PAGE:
Fifty years ago, water restrictions and concerns about pollution were pretty much nonexistent. Today, however, we’re much more conscious of what spills out of the hose. When we design new gardens, it makes sense to match the plants to the site, selecting plants that can handle summer drought when necessary. Fortunately, many woodland wildflowers are active mainly in the spring, so summer dry spells and even an occasional drought will not kill them. (See “Woodland Wildflowers That Can Tolerate Moderately Dry Soil,” page 92.)


Woodland gardens put forth a feverish burst of energy in spring. By the summer solstice, though, the garden has transformed into a thousand shades of green, where texture replaces color as the dominant element of design. When planting a woodland garden, therefore, try to follow this rhythm. Plan for and celebrate the early burst of color that evolves gradually into a predominately textural garden in summer—a place of calm, cool shelter from the heat, punctuated by occasional bloom.

Many of the most colorful woodland wildflowers are spring ephemerals, plants that make their aboveground growth early and then retreat underground as the tree canopy fills out and the temperature climbs. Ephemerals provide a quick burst of color when we need it most and require no upkeep in the summer, but they leave gaping holes if used to excess. The most successful woodland gardens use these early players as the first act, relying on longer-lasting wild-flowers,

Left: When planting a woodland garden, the most satisfying results come from using a combination of early-blooming ephemerals; mid-season “specimen” plants such as iridiums and orchids; and ferns, groundcover plants, and shrubs for long-term interest. Below (clockwise from upper left): Red trillium (T. erectum); bunchberry (Cornus canadensis); double bloodroot (Sanguinaria canadensis f. multiplex); celandine poppy (Stylophorum diphyllum) and creeping phlox (P. stolonifera); Hepatica americana; Dutchman’s breeches (Dicentra cucullaria).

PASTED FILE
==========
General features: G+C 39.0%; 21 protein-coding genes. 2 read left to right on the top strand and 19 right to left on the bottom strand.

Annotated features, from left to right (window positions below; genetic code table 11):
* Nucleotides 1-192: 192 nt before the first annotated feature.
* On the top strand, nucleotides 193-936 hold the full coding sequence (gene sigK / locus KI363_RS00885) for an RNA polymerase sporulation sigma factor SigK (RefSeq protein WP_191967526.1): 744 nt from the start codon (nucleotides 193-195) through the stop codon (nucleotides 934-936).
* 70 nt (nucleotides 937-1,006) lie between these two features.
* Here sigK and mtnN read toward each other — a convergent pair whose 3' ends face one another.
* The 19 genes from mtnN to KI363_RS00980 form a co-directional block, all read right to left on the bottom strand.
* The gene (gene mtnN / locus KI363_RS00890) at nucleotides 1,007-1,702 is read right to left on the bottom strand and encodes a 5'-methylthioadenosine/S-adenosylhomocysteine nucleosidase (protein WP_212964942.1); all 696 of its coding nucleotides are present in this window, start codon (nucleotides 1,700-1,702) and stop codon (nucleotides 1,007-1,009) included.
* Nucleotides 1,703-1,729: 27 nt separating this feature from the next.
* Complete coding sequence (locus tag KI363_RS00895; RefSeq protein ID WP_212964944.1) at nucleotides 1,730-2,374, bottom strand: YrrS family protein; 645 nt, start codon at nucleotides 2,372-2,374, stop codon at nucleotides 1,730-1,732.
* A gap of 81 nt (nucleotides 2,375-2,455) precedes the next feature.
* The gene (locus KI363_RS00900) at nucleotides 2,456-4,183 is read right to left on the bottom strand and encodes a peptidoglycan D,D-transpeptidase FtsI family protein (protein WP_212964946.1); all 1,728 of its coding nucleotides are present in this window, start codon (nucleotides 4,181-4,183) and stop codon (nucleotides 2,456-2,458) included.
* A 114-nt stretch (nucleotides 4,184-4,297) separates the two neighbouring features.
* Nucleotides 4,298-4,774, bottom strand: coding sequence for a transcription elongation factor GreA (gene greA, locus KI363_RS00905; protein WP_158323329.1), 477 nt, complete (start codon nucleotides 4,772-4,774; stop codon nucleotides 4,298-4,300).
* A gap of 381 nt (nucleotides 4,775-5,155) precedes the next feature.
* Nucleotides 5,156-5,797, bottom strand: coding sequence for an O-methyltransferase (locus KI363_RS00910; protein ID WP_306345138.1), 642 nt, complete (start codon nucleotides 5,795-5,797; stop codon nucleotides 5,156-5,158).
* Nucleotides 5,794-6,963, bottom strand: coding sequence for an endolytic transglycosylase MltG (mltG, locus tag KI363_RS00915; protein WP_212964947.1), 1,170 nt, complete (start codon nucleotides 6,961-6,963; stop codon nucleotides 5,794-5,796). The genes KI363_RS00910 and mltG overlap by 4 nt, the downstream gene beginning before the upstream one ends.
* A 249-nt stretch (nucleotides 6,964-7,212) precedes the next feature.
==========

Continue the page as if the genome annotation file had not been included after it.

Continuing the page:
Woodland Wildflowers That Can Tolerate Moderately Dry Soil

Anemonella thalictroides (rue anemone) Aquilegia canadensis (Canada columbine) Asarum virginicum (Virginia wild ginger) Chrysogonum virginianum (golden star) Gaultheria procumbens (wintergreen) Geranium maculatum (wild geranium) Hepatica americana (round-lobed hepatica) Iris cristata (crested iris), pictured above Mertensia virginica (Virginia bluebells) Podophyllum peltatum (mayapple) Sanguinaria canadensis (bloodroot) Smilacina racemosa (false Solomon’s seal)

ferns, and woody plants to fill in after they have left the stage. I call this cohabitational planting, and it is a technique that mirrors closely what happens naturally on the forest floor. Aim for a mix of ephemerals for early-season drama, some specimens like trilliums and orchids for a mid-season epiphany, and enduring structural plants such as ferns that will provide interest into the fall.

All the plants mentioned below have been reliably hardy for us in USDA Zone 5, and most are hardy well into Zones 3 and 4.1 have tried to pick plants that will perform well over most of the forested parts of the United States and southern Canada.


The yellow trout lily (Erythronium americanum) was a familiar sight in forests near my home growing up, with its ground-hugging leaves mottled in gray and brown like the side of a brook trout. This species can be frustrating in the garden, producing mats of leaves but very few flowers. A bit of fertilizer in the spring (try one formulated for bulbs) and a bright spot will encourage heavier bloom. The western mountains are blessed with a number of larger species that have freely hybridized in cultivation, producing some outstanding garden plants. Erythronium ‘Pagoda’ is a readily available and very satisfying plant that, under good conditions, will form temporary clumps of 8- to 12-inch glossy leaves and flaring, two-inch flowers spaced elegantly on tall stems. Another hybrid, ‘White Beauty’, is smaller, with creamy white trumpets that flair and curl back at the tips. All the trout lilies are excellent ephemeral companions, quickly retiring underground as the trees leaf out.